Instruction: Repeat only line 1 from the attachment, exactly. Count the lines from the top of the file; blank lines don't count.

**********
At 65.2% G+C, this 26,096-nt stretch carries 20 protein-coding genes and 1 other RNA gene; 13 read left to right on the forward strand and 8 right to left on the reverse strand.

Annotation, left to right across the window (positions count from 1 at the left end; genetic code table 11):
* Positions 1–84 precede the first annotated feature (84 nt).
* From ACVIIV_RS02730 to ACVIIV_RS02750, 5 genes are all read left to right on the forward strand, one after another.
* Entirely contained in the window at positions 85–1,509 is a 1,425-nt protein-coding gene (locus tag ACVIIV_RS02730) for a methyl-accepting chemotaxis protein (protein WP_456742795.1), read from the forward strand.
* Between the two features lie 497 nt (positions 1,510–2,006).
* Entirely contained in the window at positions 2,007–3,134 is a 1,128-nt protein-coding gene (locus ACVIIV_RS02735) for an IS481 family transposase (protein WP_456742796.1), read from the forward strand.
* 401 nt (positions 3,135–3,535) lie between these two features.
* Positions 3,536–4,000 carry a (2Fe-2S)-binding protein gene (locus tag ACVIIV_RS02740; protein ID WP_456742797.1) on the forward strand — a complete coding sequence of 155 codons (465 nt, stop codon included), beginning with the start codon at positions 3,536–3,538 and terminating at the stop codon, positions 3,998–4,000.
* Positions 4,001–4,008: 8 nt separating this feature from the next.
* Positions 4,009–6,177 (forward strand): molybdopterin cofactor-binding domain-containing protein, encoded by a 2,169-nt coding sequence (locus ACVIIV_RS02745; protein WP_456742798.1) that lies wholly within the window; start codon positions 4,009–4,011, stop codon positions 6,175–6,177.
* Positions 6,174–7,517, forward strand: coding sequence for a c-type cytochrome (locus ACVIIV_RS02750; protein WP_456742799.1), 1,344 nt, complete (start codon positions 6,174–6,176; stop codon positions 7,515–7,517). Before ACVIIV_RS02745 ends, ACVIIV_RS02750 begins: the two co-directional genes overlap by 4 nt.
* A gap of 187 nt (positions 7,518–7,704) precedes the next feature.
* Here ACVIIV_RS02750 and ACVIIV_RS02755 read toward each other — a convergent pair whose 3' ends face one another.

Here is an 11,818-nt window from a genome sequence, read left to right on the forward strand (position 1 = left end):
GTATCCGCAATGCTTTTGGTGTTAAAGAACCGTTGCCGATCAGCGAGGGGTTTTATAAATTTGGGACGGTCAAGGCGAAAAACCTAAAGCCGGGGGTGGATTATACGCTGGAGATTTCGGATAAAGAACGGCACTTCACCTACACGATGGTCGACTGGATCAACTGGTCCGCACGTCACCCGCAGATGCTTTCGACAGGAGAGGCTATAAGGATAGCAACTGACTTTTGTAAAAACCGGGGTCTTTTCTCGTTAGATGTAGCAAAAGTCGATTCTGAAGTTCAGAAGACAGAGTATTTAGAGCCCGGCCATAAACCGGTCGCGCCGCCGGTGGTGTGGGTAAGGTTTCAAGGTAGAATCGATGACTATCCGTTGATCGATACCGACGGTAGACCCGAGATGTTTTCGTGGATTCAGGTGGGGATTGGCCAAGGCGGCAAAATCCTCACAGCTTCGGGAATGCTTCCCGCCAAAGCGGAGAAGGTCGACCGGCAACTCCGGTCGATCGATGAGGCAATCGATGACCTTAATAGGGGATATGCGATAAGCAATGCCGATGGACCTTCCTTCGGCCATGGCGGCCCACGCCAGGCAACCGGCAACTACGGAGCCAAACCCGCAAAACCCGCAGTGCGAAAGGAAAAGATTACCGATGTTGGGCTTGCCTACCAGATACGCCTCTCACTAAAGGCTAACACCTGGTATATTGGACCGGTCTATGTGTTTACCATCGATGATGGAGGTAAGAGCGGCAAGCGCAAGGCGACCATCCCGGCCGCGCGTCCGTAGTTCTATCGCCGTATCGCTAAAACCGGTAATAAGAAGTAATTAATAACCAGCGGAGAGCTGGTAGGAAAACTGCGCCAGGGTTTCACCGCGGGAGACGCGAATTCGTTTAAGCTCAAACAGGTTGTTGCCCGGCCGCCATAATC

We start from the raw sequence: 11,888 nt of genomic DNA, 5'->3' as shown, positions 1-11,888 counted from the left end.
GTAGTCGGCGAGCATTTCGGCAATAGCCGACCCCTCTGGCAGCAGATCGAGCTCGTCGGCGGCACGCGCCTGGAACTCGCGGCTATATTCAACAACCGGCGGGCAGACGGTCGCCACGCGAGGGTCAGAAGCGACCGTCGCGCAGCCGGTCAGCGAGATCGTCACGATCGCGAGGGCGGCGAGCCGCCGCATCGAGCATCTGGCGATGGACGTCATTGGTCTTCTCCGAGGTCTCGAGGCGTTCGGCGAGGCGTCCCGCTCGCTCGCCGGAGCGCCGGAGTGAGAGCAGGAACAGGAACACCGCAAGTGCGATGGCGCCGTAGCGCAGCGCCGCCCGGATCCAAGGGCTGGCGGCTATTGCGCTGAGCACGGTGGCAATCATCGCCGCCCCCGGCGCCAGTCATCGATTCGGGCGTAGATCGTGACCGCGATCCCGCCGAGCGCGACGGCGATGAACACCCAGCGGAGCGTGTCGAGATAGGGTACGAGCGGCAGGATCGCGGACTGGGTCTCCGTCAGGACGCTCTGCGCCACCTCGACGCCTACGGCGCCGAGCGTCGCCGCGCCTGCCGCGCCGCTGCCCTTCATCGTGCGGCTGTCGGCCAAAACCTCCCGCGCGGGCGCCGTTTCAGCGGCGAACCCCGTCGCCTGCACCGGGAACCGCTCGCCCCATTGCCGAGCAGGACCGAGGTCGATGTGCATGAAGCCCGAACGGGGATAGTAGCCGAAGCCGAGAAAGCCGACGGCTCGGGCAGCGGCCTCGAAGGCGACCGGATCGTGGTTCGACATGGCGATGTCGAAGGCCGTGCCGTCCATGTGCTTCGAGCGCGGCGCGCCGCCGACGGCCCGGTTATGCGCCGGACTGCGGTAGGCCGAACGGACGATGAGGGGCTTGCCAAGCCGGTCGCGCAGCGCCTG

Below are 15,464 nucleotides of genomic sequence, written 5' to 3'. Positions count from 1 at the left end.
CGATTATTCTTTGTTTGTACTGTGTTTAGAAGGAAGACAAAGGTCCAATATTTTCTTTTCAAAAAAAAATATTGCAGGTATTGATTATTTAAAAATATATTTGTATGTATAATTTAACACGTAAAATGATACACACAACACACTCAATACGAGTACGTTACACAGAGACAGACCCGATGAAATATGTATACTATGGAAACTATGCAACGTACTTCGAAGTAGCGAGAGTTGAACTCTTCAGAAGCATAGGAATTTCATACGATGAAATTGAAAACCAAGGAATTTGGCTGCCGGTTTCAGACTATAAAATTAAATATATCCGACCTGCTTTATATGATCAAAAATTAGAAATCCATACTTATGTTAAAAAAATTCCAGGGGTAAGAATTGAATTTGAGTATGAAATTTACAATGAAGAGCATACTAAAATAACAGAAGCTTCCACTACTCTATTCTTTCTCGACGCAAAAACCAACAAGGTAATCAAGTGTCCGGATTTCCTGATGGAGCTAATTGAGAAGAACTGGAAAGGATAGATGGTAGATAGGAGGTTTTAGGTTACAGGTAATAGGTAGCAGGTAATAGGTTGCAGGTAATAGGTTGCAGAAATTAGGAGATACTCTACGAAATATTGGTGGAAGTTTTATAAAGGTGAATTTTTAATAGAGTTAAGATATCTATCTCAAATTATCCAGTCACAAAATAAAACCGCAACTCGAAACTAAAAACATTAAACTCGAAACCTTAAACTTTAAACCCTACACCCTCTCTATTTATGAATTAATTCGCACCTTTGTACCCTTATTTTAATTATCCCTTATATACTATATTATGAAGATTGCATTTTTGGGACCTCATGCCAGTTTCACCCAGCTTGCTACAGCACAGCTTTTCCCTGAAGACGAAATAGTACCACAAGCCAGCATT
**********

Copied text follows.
At 65.2% G+C, this 26,096-nt stretch carries 20 protein-coding genes and 1 other RNA gene; 13 read left to right on the forward strand and 8 right to left on the reverse strand.